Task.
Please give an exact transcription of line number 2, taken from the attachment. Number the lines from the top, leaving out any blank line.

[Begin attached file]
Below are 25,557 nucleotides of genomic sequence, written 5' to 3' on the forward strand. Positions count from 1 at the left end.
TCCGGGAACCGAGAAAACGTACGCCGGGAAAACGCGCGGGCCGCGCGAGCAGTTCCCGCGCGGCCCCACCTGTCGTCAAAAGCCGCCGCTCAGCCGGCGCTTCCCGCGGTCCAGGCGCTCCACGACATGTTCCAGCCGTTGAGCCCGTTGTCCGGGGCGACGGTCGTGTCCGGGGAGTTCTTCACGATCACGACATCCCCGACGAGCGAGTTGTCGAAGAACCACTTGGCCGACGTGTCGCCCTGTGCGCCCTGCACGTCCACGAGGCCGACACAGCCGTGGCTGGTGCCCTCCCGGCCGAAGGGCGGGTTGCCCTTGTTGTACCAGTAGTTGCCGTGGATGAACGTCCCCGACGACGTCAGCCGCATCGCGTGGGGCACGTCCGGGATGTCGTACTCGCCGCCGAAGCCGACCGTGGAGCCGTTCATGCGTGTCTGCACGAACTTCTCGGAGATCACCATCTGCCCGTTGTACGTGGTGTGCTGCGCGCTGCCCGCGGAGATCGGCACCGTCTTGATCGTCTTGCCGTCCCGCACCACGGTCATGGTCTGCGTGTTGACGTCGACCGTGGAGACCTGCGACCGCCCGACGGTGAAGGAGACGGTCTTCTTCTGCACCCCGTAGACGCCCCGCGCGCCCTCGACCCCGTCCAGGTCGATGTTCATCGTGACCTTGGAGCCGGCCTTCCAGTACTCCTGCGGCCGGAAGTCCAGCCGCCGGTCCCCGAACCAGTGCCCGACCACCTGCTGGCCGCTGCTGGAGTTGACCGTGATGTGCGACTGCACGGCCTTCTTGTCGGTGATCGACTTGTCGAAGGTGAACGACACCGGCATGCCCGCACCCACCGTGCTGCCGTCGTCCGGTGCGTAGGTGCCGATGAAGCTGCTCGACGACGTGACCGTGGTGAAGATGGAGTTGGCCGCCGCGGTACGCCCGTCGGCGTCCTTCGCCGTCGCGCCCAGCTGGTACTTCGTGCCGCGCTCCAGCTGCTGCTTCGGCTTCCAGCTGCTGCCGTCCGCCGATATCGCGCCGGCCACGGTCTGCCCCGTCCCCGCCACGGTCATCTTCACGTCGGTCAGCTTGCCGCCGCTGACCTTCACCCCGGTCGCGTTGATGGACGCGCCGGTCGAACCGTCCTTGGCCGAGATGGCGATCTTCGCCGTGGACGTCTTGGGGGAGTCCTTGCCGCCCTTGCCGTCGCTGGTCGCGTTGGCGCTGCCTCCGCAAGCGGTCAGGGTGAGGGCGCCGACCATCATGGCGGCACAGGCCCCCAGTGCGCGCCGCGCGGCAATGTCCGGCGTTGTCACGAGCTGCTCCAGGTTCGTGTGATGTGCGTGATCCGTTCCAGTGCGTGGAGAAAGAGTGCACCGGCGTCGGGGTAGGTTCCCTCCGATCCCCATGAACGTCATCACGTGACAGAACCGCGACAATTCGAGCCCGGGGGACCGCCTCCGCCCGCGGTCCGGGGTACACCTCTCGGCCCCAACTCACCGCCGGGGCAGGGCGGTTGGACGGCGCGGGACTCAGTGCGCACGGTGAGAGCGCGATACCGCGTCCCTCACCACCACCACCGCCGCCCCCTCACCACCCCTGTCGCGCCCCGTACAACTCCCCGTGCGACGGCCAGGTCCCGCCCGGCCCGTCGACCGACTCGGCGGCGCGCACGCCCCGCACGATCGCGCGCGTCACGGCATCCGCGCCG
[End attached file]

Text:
TCCGGGAACCGAGAAAACGTACGCCGGGAAAACGCGCGGGCCGCGCGAGCAGTTCCCGCGCGGCCCCACCTGTCGTCAAAAGCCGCCGCTCAGCCGGCGCTTCCCGCGGTCCAGGCGCTCCACGACATGTTCCAGCCGTTGAGCCCGTTGTCCGGGGCGACGGTCGTGTCCGGGGAGTTCTTCACGATCACGACATCCCCGACGAGCGAGTTGTCGAAGAACCACTTGGCCGACGTGTCGCCCTGTGCGCCCTGCACGTCCACGAGGCCGACACAGCCGTGGCTGGTGCCCTCCCGGCCGAAGGGCGGGTTGCCCTTGTTGTACCAGTAGTTGCCGTGGATGAACGTCCCCGACGACGTCAGCCGCATCGCGTGGGGCACGTCCGGGATGTCGTACTCGCCGCCGAAGCCGACCGTGGAGCCGTTCATGCGTGTCTGCACGAACTTCTCGGAGATCACCATCTGCCCGTTGTACGTGGTGTGCTGCGCGCTGCCCGCGGAGATCGGCACCGTCTTGATCGTCTTGCCGTCCCGCACCACGGTCATGGTCTGCGTGTTGACGTCGACCGTGGAGACCTGCGACCGCCCGACGGTGAAGGAGACGGTCTTCTTCTGCACCCCGTAGACGCCCCGCGCGCCCTCGACCCCGTCCAGGTCGATGTTCATCGTGACCTTGGAGCCGGCCTTCCAGTACTCCTGCGGCCGGAAGTCCAGCCGCCGGTCCCCGAACCAGTGCCCGACCACCTGCTGGCCGCTGCTGGAGTTGACCGTGATGTGCGACTGCACGGCCTTCTTGTCGGTGATCGACTTGTCGAAGGTGAACGACACCGGCATGCCCGCACCCACCGTGCTGCCGTCGTCCGGTGCGTAGGTGCCGATGAAGCTGCTCGACGACGTGACCGTGGTGAAGATGGAGTTGGCCGCCGCGGTACGCCCGTCGGCGTCCTTCGCCGTCGCGCCCAGCTGGTACTTCGTGCCGCGCTCCAGCTGCTGCTTCGGCTTCCAGCTGCTGCCGTCCGCCGATATCGCGCCGGCCACGGTCTGCCCCGTCCCCGCCACGGTCATCTTCACGTCGGTCAGCTTGCCGCCGCTGACCTTCACCCCGGTCGCGTTGATGGACGCGCCGGTCGAACCGTCCTTGGCCGAGATGGCGATCTTCGCCGTGGACGTCTTGGGGGAGTCCTTGCCGCCCTTGCCGTCGCTGGTCGCGTTGGCGCTGCCTCCGCAAGCGGTCAGGGTGAGGGCGCCGACCATCATGGCGGCACAGGCCCCCAGTGCGCGCCGCGCGGCAATGTCCGGCGTTGTCACGAGCTGCTCCAGGTTCGTGTGATGTGCGTGATCCGTTCCAGTGCGTGGAGAAAGAGTGCACCGGCGTCGGGGTAGGTTCCCTCCGATCCCCATGAACGTCATCACGTGACAGAACCGCGACAATTCGAGCCCGGGGGACCGCCTCCGCCCGCGGTCCGGGGTACACCTCTCGGCCCCAACTCACCGCCGGGGCAGGGCGGTTGGACGGCGCGGGACTCAGTGCGCACGGTGAGAGCGCGATACCGCGTCCCTCACCACCACCACCGCCGCCCCCTCACCACCCCTGTCGCGCCCCGTACAACTCCCCGTGCGACGGCCAGGTCCCGCCCGGCCCGTCGACCGACTCGGCGGCGCGCACGCCCCGCACGATCGCGCGCGTCACGGCATCCGCGCCG